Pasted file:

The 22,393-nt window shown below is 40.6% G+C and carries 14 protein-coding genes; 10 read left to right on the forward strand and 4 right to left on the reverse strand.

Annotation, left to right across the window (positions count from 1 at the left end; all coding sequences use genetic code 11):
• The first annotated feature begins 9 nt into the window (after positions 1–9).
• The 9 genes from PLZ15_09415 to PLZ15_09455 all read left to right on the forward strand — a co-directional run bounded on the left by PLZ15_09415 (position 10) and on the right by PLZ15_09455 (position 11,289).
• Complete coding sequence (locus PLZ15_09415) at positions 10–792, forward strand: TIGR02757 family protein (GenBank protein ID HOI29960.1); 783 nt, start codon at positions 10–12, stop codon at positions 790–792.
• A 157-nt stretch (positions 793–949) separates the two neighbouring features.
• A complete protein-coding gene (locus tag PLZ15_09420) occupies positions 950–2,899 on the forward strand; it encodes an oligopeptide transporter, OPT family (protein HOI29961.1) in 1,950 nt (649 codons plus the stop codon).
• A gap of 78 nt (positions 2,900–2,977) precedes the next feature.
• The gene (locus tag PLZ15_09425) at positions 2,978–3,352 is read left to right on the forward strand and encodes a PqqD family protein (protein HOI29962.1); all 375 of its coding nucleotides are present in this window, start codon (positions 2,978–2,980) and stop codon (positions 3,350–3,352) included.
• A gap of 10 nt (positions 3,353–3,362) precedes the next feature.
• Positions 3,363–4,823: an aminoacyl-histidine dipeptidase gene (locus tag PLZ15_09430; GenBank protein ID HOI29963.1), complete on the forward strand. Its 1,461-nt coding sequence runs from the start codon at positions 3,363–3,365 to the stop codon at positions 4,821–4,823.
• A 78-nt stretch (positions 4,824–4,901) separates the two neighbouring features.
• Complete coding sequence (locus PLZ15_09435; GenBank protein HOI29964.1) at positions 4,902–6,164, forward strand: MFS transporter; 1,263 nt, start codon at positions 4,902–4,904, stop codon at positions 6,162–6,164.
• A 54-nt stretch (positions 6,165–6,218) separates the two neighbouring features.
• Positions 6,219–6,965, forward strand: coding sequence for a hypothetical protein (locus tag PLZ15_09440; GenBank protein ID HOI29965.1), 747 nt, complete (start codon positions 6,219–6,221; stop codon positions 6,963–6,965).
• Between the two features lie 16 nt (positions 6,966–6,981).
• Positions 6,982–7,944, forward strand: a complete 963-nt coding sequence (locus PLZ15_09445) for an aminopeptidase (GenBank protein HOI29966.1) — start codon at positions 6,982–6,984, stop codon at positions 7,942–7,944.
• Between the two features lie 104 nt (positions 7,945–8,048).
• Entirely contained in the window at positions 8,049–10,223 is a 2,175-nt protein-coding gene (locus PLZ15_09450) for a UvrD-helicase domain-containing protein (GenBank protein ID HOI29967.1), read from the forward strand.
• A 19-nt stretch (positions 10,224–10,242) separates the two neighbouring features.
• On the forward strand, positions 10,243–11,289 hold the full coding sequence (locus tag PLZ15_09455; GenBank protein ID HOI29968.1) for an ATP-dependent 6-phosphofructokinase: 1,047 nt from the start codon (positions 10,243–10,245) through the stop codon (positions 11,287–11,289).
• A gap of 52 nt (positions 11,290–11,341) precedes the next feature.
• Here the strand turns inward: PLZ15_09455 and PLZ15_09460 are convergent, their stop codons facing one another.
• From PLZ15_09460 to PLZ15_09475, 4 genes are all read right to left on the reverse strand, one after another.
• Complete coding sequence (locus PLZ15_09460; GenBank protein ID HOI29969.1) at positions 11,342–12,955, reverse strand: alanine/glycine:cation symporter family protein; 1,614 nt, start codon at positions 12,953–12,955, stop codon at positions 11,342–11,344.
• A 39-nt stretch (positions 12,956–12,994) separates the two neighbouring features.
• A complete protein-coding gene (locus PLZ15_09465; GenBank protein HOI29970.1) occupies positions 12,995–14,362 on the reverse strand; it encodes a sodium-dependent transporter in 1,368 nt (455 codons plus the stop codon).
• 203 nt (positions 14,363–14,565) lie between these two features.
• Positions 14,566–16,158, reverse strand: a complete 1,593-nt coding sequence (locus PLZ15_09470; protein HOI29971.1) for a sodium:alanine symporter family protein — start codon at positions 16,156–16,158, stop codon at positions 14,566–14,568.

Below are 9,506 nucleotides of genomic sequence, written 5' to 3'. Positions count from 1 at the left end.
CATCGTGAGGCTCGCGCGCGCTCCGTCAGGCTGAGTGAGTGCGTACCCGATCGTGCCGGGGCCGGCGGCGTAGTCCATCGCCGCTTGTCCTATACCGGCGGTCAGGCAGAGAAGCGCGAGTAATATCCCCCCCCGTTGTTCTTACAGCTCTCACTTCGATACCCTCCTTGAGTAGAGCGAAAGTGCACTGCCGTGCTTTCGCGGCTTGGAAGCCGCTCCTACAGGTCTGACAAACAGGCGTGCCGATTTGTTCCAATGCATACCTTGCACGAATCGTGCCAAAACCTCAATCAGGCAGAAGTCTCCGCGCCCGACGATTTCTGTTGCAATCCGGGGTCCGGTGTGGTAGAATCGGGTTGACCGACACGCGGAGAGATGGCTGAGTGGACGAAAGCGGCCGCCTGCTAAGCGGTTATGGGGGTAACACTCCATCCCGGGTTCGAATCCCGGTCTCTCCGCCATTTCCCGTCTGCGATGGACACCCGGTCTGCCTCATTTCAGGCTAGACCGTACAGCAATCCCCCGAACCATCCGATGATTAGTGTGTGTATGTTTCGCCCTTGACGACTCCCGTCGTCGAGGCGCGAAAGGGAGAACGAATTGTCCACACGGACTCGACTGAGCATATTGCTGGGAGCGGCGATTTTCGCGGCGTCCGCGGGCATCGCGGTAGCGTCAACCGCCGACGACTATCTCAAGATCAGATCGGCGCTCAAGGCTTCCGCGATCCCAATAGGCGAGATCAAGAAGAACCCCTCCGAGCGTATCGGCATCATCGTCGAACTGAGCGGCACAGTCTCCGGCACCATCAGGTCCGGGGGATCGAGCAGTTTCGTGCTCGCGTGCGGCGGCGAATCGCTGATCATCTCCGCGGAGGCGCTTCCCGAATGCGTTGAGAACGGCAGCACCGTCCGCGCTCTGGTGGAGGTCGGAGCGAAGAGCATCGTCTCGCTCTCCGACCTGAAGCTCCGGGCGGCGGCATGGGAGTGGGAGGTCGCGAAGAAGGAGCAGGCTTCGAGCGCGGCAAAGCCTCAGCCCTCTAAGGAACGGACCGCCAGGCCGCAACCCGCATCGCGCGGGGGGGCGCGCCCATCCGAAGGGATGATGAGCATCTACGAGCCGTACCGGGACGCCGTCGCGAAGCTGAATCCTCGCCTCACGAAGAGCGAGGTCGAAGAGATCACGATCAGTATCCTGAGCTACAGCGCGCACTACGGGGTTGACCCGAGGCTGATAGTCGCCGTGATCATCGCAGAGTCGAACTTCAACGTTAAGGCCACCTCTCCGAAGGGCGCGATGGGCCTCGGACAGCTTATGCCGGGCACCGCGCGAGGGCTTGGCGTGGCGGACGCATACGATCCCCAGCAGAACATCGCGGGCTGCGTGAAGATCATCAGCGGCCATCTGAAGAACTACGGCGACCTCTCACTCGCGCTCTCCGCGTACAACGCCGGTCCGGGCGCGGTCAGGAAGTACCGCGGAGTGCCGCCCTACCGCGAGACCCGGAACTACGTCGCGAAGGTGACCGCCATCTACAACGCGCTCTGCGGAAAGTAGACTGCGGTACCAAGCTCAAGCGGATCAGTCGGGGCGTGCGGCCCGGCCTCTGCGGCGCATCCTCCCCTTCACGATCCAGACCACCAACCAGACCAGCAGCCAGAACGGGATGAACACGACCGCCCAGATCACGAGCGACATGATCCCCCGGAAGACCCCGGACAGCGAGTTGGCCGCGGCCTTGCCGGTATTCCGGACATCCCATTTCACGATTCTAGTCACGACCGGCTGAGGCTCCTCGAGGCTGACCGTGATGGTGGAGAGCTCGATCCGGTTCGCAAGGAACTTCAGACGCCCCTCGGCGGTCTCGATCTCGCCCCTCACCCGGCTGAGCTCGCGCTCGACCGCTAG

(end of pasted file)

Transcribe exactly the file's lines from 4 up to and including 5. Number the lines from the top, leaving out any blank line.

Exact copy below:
• The 9 genes from PLZ15_09415 to PLZ15_09455 all read left to right on the forward strand — a co-directional run bounded on the left by PLZ15_09415 (position 10) and on the right by PLZ15_09455 (position 11,289).
• Complete coding sequence (locus PLZ15_09415) at positions 10–792, forward strand: TIGR02757 family protein (GenBank protein ID HOI29960.1); 783 nt, start codon at positions 10–12, stop codon at positions 790–792.